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Britain, France And Italy Will Pressure Internet Companies To Tackle ‘Terrorist Content’ Faster

As News Editor of Silicon UK, Roland keeps a keen eye on the daily tech news coverage for the site, while also focusing on stories around cyber security, public sector IT, innovation, AI, and gadgets.

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Britain wants Internet firms to remove extremist content from their sites and services in a speedier fashion, with the aim to react to such content within two hours of its first appearing.  At the UN, the UK will be joined by France and Italy in raising the issue of “terrorist content” being posted and distributed

Britain wants Internet firms to remove extremist content from their sites and services in a speedier fashion, with the aim to react to such content within two hours of its first appearing. 

At the UN, the UK will be joined by France and Italy in raising the issue of “terrorist content” being posted and distributed on websites and through online services, Reuters reported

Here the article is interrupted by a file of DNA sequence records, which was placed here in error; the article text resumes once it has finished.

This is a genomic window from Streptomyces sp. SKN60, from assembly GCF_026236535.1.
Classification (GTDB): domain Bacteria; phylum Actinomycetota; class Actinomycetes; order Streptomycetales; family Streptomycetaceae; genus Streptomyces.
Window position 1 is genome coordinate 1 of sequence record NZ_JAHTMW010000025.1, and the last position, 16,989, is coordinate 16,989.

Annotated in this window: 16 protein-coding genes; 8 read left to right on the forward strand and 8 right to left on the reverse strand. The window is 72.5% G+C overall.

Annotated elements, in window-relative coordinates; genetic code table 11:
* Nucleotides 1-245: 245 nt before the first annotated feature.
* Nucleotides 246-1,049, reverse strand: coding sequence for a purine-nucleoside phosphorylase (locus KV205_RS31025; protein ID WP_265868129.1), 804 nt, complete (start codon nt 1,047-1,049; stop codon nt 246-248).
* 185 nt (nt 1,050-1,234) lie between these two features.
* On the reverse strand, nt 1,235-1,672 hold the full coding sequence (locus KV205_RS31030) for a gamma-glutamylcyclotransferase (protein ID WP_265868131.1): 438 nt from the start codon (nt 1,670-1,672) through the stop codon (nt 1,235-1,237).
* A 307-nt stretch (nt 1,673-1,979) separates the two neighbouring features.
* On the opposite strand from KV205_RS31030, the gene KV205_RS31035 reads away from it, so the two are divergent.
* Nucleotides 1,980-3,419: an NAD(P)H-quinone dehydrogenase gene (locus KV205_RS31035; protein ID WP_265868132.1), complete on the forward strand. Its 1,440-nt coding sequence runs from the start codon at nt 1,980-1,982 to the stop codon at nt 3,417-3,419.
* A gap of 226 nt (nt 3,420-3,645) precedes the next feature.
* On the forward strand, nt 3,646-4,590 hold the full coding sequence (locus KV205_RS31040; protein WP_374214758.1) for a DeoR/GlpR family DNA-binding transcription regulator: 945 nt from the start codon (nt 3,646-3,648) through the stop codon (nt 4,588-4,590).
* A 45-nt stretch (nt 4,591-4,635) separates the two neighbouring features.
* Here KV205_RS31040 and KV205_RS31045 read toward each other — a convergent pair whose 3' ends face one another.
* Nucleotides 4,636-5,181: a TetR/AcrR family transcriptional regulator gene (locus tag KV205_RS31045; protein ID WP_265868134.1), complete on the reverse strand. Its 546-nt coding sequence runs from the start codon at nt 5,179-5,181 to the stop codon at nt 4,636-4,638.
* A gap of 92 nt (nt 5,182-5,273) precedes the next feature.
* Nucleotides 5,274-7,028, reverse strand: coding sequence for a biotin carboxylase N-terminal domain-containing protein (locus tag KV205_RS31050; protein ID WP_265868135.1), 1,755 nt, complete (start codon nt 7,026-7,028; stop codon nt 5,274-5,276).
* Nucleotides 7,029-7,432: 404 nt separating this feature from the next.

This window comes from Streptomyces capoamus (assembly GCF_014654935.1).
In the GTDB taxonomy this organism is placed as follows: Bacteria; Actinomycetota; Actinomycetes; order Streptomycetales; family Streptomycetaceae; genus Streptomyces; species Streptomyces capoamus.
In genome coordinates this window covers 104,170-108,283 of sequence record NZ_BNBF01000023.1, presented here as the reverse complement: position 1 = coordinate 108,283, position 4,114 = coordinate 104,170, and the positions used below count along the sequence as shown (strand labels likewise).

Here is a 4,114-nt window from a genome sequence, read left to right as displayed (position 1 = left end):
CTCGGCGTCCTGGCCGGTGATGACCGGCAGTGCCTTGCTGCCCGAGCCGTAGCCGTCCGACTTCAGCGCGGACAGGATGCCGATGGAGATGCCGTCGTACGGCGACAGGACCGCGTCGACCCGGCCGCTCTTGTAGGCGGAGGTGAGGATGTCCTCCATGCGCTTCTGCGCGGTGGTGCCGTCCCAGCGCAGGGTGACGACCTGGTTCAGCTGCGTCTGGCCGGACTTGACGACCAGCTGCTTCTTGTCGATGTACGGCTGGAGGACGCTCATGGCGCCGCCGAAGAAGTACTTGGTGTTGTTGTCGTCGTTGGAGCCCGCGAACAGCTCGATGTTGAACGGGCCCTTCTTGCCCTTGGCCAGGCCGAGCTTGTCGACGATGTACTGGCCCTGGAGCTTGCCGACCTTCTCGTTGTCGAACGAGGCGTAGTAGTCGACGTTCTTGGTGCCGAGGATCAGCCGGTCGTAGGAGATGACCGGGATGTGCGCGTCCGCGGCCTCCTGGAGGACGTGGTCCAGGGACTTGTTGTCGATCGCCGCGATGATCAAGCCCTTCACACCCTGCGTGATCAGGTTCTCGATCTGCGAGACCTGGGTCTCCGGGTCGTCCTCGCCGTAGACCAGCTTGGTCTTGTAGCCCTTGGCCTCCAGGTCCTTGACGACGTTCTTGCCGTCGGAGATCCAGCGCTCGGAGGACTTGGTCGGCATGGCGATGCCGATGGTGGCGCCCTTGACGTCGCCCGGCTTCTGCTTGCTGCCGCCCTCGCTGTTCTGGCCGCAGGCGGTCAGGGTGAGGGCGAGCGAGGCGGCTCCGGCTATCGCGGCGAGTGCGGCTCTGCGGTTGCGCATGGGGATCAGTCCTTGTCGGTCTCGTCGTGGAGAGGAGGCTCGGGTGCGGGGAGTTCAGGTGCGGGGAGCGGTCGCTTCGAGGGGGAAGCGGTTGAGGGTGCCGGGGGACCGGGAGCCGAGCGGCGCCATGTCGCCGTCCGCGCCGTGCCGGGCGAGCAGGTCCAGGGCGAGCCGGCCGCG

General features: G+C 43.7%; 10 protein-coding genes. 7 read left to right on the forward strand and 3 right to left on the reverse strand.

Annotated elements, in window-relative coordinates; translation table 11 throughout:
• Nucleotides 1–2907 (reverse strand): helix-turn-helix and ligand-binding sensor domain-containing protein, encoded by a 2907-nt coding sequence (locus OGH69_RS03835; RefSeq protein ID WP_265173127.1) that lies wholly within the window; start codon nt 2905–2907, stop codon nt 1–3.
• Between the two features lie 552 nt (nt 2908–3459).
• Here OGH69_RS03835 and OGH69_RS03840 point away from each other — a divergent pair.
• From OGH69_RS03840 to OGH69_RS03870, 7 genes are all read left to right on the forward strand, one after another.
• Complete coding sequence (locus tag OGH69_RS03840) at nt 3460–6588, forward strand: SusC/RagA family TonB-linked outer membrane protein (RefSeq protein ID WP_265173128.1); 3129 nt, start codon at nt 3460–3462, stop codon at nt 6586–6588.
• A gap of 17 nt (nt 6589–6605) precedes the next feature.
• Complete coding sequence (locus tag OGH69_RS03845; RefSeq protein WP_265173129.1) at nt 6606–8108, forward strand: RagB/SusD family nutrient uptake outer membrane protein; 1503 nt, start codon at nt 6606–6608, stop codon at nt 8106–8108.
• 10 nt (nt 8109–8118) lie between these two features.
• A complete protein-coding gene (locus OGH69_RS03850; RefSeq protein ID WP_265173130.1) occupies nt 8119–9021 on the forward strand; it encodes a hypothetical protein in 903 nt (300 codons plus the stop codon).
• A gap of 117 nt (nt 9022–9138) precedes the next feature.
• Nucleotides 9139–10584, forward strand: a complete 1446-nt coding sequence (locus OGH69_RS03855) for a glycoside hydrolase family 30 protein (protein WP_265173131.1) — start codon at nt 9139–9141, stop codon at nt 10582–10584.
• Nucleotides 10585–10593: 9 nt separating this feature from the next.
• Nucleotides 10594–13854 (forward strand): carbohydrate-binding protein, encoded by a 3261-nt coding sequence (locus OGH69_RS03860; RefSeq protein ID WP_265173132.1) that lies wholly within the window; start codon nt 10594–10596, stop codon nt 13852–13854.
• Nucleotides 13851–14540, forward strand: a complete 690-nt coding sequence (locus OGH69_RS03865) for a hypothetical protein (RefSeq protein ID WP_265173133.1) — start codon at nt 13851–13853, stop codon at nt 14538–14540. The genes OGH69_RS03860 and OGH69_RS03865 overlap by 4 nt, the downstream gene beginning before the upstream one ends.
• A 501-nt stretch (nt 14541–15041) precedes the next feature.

Joining the gathering of world leaders will be the likes of Facebook, Microsoft and Alphabet’s Google, who will take part in a meeting aimed at tackling the propagation of extremism through the Internet. 

“Terrorist groups are aware that links to their propaganda are being removed more quickly, and are placing a greater emphasis on disseminating content at speed in order to stay ahead,” May plans to tell the event, according to Reuters. 

“Industry needs to go further and faster in automating the detection and removal of terrorist content online, and developing technological solutions which prevent it being uploaded in the first place.” 

Pressure to remove and censor extremist content on their sites and services has see a variety of technology companies setup the Global Internet Forum to Counter Terrorism, formed back in June.

And Twitter has reportedly been removing hundreds of thousands of accounts this year that is said have been responsible for the “promotion of terrorism”. 

Nevertheless, the European Union is increasing the pressure it is putting on such online services companies, having threatened to apply legislation in the vein of policing the Internet, should the various firms not do so themselves. 

This of course raises the potential to debate issues of freedom of speech and expression, but following the terror attack on London’s Underground on September 15, such arguments might be ignored by Britain’s authorities and security services. After all, government snooping has already become legal in Switzerland

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